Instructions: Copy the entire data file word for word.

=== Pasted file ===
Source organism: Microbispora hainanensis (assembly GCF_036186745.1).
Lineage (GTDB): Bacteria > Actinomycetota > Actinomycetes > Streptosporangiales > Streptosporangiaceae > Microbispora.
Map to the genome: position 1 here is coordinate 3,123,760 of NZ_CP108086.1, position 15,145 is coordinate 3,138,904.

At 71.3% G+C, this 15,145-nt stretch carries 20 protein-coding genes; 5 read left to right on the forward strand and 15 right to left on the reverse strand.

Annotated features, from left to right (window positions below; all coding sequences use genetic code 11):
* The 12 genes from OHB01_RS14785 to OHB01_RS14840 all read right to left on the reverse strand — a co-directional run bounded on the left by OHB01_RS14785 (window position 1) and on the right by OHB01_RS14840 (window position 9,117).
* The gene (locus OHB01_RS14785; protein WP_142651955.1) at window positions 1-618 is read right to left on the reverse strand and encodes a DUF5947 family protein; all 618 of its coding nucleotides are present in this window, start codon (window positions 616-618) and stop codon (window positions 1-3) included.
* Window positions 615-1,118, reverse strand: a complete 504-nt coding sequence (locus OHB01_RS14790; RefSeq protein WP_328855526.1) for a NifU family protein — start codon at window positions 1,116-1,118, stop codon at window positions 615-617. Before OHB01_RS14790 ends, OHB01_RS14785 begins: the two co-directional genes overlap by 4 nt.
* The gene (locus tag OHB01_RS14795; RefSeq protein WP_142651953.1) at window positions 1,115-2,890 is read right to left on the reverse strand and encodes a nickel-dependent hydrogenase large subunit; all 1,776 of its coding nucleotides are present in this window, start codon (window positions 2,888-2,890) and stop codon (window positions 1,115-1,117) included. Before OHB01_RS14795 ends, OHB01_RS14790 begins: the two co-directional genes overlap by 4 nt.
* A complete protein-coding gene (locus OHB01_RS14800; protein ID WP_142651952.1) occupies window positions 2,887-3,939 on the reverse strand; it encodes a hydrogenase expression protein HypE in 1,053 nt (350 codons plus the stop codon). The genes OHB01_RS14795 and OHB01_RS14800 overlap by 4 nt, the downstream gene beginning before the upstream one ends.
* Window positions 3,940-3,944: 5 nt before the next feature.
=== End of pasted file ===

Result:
Source organism: Microbispora hainanensis (assembly GCF_036186745.1).
Lineage (GTDB): Bacteria > Actinomycetota > Actinomycetes > Streptosporangiales > Streptosporangiaceae > Microbispora.
Map to the genome: position 1 here is coordinate 3,123,760 of NZ_CP108086.1, position 15,145 is coordinate 3,138,904.

At 71.3% G+C, this 15,145-nt stretch carries 20 protein-coding genes; 5 read left to right on the forward strand and 15 right to left on the reverse strand.

Annotated features, from left to right (window positions below; all coding sequences use genetic code 11):
* The 12 genes from OHB01_RS14785 to OHB01_RS14840 all read right to left on the reverse strand — a co-directional run bounded on the left by OHB01_RS14785 (window position 1) and on the right by OHB01_RS14840 (window position 9,117).
* The gene (locus OHB01_RS14785; protein WP_142651955.1) at window positions 1-618 is read right to left on the reverse strand and encodes a DUF5947 family protein; all 618 of its coding nucleotides are present in this window, start codon (window positions 616-618) and stop codon (window positions 1-3) included.
* Window positions 615-1,118, reverse strand: a complete 504-nt coding sequence (locus OHB01_RS14790; RefSeq protein WP_328855526.1) for a NifU family protein — start codon at window positions 1,116-1,118, stop codon at window positions 615-617. Before OHB01_RS14790 ends, OHB01_RS14785 begins: the two co-directional genes overlap by 4 nt.
* The gene (locus tag OHB01_RS14795; RefSeq protein WP_142651953.1) at window positions 1,115-2,890 is read right to left on the reverse strand and encodes a nickel-dependent hydrogenase large subunit; all 1,776 of its coding nucleotides are present in this window, start codon (window positions 2,888-2,890) and stop codon (window positions 1,115-1,117) included. Before OHB01_RS14795 ends, OHB01_RS14790 begins: the two co-directional genes overlap by 4 nt.
* A complete protein-coding gene (locus OHB01_RS14800; protein ID WP_142651952.1) occupies window positions 2,887-3,939 on the reverse strand; it encodes a hydrogenase expression protein HypE in 1,053 nt (350 codons plus the stop codon). The genes OHB01_RS14795 and OHB01_RS14800 overlap by 4 nt, the downstream gene beginning before the upstream one ends.
* Window positions 3,940-3,944: 5 nt before the next feature.